Christian Interest Only Construction Loan

A Christian interest only construction loan provides individuals with the funds needed to build a home according to their personal specifications. Homebuyers who aren't satisfied with listings in the current market or who have very specific desires for a house may choose to finance the custom-building of their own home. Interest only loans are a special type of financing when the borrower only pays the interest accrued on the amount borrowed for a fixed period of time. The principal remains unchanged during the time frame, usually during the building period of the home, and is usually paid in full upon completion or rolled over into another, longer-term loan, or in this case, a mortgage.

Often called story loans, construction loans usually are not approved until the lender understands the "story" of why the financing is needed. Unlike a mortgage, an interest only construction loan is not standardized. Interest rates are usually variable and the amount lent to a homeowner depends on the cost of the project and how much the property will be worth at the conclusion of the building period. The amount of equity already built in the property is also taken under consideration and can be used as security against the borrowed funds. In cooperation with lenders, homeowners open a line a credit to draw against. Installments begin immediately, but only include the amount of interest on funds borrowed to date. Money is lent in stages according to the phases of the project: grading the site, pouring foundation, framing the house, plumbing and wiring, installation of interior surfaces (including cabinets, fixtures and trims), and painting. However, the time period associated with an interest only construction loan is fixed, so borrowers must allow enough time for the whole project to be completed including extra time for any unforeseen delays.

Since construction loans aren't meant for long-term financing, interest rates are usually variable depending on the federal annual percentage rate (APR). Some lenders will offer to lock in rates throughout the duration of the contract, especially if the homeowner chooses to rollover the interest only construction loan into a full mortgage with the same company or decides to use a construction to permanent loan (CTP). With this type of financing, the lender automatically converts the loan to a complete mortgage. On single-close CTP loans, the borrower saves time by only filling out one set of application materials and money through only one closing. Sometimes rates for construction to permanent loans are a little higher than the variable rates at the time, but if fixed rates are lower, it might be the best time to lock the rate in for the duration of the mortgage. The traditional, double close CTP loan programs are actually two loans - a construction loan and a permanent mortgage loan - and include two sets of application paperwork and two closing costs.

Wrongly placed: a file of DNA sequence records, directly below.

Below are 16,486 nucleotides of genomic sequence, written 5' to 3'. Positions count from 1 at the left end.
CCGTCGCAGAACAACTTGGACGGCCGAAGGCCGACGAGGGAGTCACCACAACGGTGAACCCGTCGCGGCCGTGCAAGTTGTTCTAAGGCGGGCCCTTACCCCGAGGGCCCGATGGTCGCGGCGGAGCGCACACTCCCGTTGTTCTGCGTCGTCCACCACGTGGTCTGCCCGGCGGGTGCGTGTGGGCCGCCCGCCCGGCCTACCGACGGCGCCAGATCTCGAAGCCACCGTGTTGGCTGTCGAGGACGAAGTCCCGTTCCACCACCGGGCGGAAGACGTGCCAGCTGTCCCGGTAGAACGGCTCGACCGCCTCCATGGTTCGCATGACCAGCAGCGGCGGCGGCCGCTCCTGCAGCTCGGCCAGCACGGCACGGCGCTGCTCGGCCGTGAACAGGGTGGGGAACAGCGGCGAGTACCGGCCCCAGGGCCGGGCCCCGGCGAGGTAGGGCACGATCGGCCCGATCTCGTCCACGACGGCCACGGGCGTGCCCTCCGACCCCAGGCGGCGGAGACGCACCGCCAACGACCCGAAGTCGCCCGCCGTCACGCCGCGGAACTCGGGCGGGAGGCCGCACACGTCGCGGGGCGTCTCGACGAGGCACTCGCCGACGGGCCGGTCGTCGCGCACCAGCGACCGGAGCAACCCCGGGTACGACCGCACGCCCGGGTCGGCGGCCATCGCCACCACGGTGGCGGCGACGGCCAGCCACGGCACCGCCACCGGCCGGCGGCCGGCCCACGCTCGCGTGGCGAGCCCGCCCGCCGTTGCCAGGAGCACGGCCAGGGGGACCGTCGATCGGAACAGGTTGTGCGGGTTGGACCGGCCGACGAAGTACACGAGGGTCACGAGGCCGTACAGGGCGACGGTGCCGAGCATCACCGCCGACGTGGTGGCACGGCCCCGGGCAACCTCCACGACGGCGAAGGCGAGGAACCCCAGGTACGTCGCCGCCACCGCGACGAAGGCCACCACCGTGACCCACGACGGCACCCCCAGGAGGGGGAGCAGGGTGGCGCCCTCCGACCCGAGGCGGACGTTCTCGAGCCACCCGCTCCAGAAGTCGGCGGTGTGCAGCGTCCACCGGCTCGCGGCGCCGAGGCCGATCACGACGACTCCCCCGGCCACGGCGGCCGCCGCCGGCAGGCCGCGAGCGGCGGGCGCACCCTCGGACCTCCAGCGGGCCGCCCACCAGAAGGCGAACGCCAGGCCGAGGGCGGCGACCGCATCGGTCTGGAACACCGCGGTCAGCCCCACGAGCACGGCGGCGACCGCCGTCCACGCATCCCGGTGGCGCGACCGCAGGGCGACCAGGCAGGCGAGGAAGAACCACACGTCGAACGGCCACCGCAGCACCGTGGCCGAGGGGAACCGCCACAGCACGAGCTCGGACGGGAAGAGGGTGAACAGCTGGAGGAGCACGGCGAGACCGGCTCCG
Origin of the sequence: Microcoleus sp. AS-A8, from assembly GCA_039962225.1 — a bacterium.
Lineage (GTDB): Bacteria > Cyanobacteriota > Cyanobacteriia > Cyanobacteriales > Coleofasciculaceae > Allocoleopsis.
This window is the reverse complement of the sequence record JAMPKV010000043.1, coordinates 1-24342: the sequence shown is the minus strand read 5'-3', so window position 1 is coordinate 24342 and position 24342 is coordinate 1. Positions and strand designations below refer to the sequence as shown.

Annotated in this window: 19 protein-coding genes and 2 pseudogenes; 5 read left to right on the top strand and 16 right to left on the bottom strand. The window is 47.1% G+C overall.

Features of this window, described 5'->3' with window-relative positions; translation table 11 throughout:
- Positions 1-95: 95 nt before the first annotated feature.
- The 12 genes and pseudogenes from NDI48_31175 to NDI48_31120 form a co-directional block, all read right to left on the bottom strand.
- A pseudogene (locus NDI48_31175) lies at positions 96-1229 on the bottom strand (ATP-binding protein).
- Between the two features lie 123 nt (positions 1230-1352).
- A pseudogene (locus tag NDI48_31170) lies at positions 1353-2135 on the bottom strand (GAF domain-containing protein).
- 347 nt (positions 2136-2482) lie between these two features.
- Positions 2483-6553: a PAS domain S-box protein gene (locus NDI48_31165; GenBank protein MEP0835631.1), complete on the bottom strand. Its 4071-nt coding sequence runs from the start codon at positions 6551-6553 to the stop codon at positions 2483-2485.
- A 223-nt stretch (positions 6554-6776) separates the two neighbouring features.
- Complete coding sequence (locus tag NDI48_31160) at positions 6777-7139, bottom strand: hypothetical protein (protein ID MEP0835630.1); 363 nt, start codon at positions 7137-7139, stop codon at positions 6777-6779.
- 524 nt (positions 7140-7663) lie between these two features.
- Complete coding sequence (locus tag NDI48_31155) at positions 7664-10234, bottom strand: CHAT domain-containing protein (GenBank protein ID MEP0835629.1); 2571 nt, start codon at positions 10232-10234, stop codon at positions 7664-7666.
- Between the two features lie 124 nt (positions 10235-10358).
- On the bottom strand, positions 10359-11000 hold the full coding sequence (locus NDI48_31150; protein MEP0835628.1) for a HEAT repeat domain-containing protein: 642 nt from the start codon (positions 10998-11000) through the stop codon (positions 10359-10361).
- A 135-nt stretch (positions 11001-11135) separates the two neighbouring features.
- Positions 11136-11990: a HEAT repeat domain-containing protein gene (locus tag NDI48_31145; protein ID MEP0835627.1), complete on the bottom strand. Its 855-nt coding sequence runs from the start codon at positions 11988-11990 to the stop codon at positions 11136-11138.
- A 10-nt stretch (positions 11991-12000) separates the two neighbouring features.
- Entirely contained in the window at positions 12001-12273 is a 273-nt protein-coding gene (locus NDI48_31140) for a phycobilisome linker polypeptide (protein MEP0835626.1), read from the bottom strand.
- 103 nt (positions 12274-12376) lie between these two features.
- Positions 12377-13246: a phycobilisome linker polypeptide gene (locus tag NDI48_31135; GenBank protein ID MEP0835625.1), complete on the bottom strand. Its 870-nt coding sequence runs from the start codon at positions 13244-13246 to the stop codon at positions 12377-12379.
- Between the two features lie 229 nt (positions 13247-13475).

Approvals for an interest only construction loan isn't as easy as securing a complete home mortgage. Application materials usually require standard information such as current address, phone number, social security numbers of the borrower and co-borrowers and other sources of income such as rental properties, disability payments, or child support. Information on a borrower's employer, paycheck stubs, as well as complete information on personal assets and liabilities must also be included. As with any other type of financing, good credit scores are very important. Most lenders won't approve loans until land has been purchased. Generally, a credit score of 660 or above is necessary to purchase land. The more equity borrowers have built up in land purchase increases their chances of approval. The application process also includes an interview with a loan officer who will explain financing options as well as help with filing needed paperwork. Any debt current debt problems should be discussed during this interview. The Bible advises us to live above reproach. "Finally, brethren, whatsoever things are true, whatsoever things are honest, whatsoever things are just, whatsoever things are pure, whatsoever things are lovely, whatsoever things are of good report; if there be any virtue, and if there be any praise, think on these things." (Philippians 4:8)